This recipe was inspired by the pints of cherry tomatoes I bought at the farmers market last week. They were so sweet that I would just eat them like candy out of the bowl on the counter but I couldn’t help but think about how yummy they would be slowly roasted and tossed with pasta, so that’s what I did! Be sure to collect all of the juices and golden bits that are in the pan when you roast the tomatoes as that will be a big part of the sauce for the pasta! Pecorino Romano is a salty cheese so be careful salting the dish as you go and instead wait until the end after the cheese has been added and see if the dish needs salt.
1 pound organic spaghetti (if gluten free I highly recommend Andean Dream Quinoa Spaghetti)
2 pints of yellow and red cherry tomatoes (4 cups total)
1 cup pure olive oil plus 2-3 tablespoons to toss with the tomatoes before roasting
3 tablespoons crushed or finely minced garlic
1 tablespoon crushed red pepper flakes
½ cup chopped flat leaf parsley
Juice of 2 medium lemons (about 4 tablespoons)
½ freshly grated Pecorino Romano cheese (preferably raw)
Sea Salt and freshly ground pepper
Preheat oven to 350 degrees. Wash and dry the tomatoes and spread onto a sheet pan, drizzle with 2-3 tablespoons of olive oil and sprinkle with sea salt, stir to coat evenly. Roast for 2 hours or until the tomatoes are golden and shriveled a bit (keep an eye on them so they don’t burn). Remove the pan from oven and set aside.
Start cooking pasta in a large pot of salted water that has been brought to a rolling boil and cooking until very al dente, it will continue to cook when sautéed with the sauce.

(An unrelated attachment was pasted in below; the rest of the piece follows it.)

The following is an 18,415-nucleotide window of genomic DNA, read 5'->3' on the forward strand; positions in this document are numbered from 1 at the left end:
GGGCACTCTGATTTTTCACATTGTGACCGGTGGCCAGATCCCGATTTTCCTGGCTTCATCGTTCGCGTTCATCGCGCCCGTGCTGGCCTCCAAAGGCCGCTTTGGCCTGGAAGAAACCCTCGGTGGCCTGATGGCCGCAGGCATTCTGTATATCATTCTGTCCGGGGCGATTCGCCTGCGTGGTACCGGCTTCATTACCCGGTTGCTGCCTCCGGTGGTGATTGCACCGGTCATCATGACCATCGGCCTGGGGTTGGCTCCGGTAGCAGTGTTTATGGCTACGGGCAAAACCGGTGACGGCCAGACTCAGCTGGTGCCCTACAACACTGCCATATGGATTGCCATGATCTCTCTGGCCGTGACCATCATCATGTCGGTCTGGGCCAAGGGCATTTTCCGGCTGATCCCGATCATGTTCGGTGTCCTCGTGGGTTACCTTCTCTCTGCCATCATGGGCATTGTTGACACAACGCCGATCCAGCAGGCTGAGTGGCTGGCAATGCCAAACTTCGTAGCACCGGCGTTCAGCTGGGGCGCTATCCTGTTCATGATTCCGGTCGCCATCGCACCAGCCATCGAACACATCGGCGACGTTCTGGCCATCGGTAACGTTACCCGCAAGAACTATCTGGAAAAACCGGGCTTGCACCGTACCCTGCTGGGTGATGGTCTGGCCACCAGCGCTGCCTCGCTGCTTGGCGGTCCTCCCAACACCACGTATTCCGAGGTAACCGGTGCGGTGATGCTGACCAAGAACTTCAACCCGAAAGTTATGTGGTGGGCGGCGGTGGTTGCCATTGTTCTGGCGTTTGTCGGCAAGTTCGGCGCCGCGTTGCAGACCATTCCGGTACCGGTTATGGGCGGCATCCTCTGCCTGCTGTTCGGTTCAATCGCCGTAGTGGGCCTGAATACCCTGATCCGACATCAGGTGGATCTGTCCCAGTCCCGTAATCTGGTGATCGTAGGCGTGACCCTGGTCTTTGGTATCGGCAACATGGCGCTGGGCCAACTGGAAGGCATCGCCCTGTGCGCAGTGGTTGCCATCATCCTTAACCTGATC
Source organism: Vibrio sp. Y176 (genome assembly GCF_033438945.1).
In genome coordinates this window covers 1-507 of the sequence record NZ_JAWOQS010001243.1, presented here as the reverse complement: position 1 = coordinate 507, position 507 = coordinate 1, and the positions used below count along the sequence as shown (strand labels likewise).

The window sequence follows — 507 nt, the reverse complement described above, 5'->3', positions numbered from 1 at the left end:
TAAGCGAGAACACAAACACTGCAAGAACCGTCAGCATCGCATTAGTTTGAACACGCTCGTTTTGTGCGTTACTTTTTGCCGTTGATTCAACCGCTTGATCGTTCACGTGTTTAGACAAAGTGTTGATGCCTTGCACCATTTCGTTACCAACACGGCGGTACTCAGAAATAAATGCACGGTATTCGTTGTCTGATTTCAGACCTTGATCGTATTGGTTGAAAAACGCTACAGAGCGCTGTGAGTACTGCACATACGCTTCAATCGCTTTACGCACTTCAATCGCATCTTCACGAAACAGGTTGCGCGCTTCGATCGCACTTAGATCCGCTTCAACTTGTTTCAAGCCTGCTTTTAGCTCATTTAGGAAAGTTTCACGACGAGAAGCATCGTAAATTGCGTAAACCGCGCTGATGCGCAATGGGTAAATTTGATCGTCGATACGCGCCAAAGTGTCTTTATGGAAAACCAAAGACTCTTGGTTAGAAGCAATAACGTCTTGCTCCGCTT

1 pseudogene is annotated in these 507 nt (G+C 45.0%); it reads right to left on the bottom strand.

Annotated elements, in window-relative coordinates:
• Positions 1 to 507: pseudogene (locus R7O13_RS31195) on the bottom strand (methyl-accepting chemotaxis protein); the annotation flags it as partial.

While pasta is boiling, heat 1 cup of olive oil in a large saucepan over medium heat, add the crushed garlic and chili flakes and sauté for 2-3 minutes until cooked through and slightly golden brown. Add roasted tomatoes and all of the juices and pan scrapings and bring to a low simmer.
When pasta is cooked, drain well (don't rinse) and add to the pan with the tomatoes and garlic, toss well to coat pasta with the sauce. Add the lemon juice, parsley, freshly grated cheese, and toss very well. Taste for seasoning and serve.
Health Tip: There is a lot of evidence that raw organic dairy from animals that are raised on pasture is more nutritious and better tolerated than the pasteurized milk products that are easily available to us in every grocery store. Most of the dairy that is commercially produced is from cows that are fed grain, corn, and soy that is very often genetically modified which completely changes the nutritional content of the milk. Cows, sheep, and goats are meant to be raised on pasture eating fresh grass and when they eat a diet that they are not designed (grain, corn and soy) to eat they get sick (just like us humans do!) and will need tons of antibiotics. Here is a wonderful article by one of my favorite health practitioners, Chris Kresser, about the benefits of choosing raw milk products. I don’t eat a lot of dairy but I do use organic half and half that is from grass fed cows and is only partially pasteurized and I feel good when put that in my coffee, however, if I use any other brand (even if it is certified organic) I get nasal stuffiness and bad congestion. Try experimenting with eating less dairy and if you do eat it, only eat organic, raw, full fat dairy from animals that ate their natural diet and see how you feel.